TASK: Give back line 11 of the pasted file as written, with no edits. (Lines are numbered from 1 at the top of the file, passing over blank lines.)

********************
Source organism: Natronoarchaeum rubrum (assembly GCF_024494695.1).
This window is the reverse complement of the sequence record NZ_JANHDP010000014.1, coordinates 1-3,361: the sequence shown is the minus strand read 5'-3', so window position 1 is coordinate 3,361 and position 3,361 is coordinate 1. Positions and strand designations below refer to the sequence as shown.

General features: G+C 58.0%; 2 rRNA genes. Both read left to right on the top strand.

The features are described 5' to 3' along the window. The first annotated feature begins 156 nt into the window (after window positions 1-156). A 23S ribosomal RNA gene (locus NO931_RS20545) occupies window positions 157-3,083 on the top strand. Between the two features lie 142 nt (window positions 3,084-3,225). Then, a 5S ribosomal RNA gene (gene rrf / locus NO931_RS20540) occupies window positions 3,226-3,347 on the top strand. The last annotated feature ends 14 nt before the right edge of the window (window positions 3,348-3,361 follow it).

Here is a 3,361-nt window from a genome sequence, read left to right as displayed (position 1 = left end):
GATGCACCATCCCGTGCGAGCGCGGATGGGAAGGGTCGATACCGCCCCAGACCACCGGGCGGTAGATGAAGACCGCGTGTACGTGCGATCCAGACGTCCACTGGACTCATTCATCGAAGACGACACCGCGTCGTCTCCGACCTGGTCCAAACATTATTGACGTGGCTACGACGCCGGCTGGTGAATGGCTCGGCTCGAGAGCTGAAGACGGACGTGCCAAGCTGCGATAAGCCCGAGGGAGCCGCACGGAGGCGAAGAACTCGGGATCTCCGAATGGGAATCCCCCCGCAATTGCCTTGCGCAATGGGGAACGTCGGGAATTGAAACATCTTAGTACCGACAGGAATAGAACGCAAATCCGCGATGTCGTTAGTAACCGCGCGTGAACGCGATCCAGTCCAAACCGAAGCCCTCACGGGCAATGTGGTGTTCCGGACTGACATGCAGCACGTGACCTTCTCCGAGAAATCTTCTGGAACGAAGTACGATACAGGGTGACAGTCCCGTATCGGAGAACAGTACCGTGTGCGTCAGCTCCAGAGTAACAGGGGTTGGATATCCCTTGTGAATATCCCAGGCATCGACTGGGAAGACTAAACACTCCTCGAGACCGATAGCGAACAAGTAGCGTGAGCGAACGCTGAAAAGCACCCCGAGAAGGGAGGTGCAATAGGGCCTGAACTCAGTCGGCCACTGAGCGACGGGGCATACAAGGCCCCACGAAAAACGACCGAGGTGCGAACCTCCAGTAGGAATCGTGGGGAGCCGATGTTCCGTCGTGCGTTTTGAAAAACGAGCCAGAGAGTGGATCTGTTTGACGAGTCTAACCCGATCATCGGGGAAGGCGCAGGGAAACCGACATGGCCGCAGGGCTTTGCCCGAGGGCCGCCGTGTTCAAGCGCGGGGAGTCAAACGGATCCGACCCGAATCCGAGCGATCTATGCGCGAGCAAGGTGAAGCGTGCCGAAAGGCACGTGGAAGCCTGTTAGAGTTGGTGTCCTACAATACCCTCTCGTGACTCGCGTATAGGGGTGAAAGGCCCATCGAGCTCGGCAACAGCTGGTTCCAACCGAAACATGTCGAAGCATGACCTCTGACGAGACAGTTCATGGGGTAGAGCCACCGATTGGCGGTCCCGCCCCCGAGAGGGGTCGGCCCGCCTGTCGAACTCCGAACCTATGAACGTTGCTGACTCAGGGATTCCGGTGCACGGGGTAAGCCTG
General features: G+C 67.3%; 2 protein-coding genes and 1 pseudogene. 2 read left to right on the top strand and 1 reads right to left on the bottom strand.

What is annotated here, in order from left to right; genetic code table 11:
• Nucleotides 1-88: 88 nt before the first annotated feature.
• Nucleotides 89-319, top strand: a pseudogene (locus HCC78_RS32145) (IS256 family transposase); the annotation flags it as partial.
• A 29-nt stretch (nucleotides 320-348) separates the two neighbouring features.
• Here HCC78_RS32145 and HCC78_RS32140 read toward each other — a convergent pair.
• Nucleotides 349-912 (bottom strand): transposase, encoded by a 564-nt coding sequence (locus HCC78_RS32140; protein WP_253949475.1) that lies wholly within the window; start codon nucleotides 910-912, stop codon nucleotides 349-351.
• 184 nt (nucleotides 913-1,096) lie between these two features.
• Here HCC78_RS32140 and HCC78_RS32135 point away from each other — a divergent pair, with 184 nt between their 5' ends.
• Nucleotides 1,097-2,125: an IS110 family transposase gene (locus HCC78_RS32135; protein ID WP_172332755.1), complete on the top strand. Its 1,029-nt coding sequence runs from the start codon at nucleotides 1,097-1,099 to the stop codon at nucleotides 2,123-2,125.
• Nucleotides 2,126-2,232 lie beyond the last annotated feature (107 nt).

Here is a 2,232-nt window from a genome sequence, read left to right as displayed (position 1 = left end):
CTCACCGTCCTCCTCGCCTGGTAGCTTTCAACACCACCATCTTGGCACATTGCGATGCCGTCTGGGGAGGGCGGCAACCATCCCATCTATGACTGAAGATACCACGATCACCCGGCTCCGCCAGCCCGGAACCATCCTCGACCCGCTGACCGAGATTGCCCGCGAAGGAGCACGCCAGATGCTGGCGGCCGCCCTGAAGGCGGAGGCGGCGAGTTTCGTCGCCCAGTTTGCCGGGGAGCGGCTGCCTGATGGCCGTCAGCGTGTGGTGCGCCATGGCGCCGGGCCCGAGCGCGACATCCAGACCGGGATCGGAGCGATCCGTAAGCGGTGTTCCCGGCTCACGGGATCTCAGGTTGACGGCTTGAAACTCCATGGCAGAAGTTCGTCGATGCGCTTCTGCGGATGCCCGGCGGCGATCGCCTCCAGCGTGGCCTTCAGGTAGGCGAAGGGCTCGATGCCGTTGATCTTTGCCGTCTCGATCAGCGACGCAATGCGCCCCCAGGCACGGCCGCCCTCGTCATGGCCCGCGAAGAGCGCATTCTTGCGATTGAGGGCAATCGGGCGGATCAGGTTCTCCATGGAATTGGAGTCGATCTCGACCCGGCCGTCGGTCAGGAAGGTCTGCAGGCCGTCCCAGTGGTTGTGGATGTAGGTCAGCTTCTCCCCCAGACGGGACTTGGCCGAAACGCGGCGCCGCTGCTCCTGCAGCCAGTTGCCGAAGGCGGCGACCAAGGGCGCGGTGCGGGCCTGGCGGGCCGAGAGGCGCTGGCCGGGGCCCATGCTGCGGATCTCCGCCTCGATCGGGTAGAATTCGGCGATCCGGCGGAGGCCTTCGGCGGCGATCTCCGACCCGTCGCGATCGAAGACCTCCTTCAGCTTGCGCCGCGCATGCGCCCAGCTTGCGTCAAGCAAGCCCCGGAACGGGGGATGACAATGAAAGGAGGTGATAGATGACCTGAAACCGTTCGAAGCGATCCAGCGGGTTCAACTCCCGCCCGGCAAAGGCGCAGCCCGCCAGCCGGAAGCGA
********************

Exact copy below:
• A 29-nt stretch (nucleotides 320-348) separates the two neighbouring features.